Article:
Even though Lovett Auditorium on Murray State's campus was nearly full, it was still a much smaller audience than Chuck Todd is used to. As Moderator of NBC's Meet The Press, he's used to having thousand hear him talk. Yet, despite the size of the crowd, Todd is comfortable with conversations.
He isn't afraid to address any elephants in the room as he opened his discussion with acknowledging how important it is for him to get every fact correct. The crowd laughed at the reference to his colleague and co-worker, Brian Williams getting suspended, but earlier in the day, Todd talked more frankly in front of media members about the networks decision and the fallout.
"Brian is my friend and I felt as if the network found the right balance between accountability, sending the message to everyone who works in the company, and to the world that we take truthfulness seriously," he said. "I know we all have to rebuild that trust, but I'd like to think the decisions our leaders made in this respect should be seen as a step in the right direction."
While Todd can talk about a range of topics, he's clearly at home candidly discussing candidates and politics. He said he loves Kentucky because Kentucky loves politics.
U.S. Senator Rand Paul, he said, is a serious candidate for the republican party in the 2016 Presidential race and when asked how serious, he said he would put him in his "final four".
As the next race heats up, Todd has reflected on his role on the previous race between Secretary of State Alison Lundergan Grimes and Mitch McConnell. At the time, Todd said Grimes should be "disqualified" for not answering the question about who she voted for. He was then used in a political ad created by McConnell's camp.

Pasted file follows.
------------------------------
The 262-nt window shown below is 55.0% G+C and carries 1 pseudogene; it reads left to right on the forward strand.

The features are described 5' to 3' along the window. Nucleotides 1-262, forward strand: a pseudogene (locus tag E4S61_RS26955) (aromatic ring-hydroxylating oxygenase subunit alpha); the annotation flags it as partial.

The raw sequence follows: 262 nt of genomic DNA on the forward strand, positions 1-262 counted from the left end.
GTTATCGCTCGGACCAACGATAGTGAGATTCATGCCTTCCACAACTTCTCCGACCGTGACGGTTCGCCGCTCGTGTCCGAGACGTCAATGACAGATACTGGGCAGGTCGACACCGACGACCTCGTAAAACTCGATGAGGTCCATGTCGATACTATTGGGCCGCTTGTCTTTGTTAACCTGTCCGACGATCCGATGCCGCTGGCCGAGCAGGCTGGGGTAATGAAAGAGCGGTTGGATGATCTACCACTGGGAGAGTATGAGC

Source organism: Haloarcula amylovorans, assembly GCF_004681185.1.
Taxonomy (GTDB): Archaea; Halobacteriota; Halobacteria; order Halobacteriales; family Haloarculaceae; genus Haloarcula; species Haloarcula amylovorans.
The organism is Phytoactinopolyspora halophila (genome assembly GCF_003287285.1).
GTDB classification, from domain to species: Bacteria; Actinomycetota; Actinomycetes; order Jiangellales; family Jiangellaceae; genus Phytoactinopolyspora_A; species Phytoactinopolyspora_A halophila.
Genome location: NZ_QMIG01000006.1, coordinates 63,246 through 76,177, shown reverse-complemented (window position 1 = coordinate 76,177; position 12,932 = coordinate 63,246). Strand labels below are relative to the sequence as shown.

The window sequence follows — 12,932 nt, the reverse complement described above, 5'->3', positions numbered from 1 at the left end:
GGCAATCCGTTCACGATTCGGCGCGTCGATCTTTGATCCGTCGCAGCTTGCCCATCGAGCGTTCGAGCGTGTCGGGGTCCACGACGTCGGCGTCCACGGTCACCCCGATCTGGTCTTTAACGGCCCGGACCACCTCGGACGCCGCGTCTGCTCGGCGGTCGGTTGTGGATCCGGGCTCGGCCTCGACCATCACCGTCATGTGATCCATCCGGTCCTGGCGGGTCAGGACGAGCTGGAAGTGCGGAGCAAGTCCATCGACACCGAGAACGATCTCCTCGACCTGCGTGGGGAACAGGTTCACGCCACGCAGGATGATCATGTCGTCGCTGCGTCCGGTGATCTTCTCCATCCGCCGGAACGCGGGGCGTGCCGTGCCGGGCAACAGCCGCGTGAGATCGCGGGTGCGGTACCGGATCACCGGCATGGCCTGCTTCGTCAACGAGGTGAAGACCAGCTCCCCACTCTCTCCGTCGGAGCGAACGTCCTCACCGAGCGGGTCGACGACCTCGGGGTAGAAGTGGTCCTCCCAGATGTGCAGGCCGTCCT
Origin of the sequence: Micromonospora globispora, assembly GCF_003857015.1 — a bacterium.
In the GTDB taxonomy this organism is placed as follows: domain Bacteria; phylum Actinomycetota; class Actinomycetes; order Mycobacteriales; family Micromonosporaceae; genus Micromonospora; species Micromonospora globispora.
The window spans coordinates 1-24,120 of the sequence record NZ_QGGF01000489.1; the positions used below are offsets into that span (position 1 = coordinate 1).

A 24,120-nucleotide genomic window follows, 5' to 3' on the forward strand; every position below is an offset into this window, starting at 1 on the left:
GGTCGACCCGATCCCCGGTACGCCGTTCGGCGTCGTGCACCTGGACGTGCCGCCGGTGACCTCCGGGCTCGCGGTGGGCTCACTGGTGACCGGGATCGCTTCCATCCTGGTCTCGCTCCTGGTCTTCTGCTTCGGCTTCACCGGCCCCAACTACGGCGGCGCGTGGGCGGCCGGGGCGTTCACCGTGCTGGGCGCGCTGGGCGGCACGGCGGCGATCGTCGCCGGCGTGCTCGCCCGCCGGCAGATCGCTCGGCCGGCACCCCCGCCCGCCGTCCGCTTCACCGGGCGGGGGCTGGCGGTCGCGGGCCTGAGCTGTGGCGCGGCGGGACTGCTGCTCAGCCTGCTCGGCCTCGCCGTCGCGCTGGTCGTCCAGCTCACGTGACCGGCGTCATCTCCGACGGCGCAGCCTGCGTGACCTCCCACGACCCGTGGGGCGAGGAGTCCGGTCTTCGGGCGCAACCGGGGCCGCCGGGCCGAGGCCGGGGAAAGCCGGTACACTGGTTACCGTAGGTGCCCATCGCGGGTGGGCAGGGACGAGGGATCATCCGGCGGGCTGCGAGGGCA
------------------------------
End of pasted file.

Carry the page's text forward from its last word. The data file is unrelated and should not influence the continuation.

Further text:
"I wish I would have worded it a little less bluntly," he said. "I think that moment was a disqualifying moment for some voters. I don't take back my analysis. I certainly could have worded it with more detail, shall we say?"
It's these kinds of "viral moments" he thinks threaten the future of public politics. He said many candidates are now so afraid of social media spotlight, they are over protecting themselves and ruining real conversations. He said things won't change until voters reward the candidate who is the most accessible and the most candid.
He talked about how he has to cut through political speaking points to get to the real points and how sometimes that doesn't work. He said he thinks it's sad that most people accept that politicians lie, but encouraging that members of the media are still held in the high standard that they must tell the truth.
"Because if we're not, then how do they trust us to ask questions?" he asked.
Todd was invited to Murray State as part of the Presidential Lecture series.
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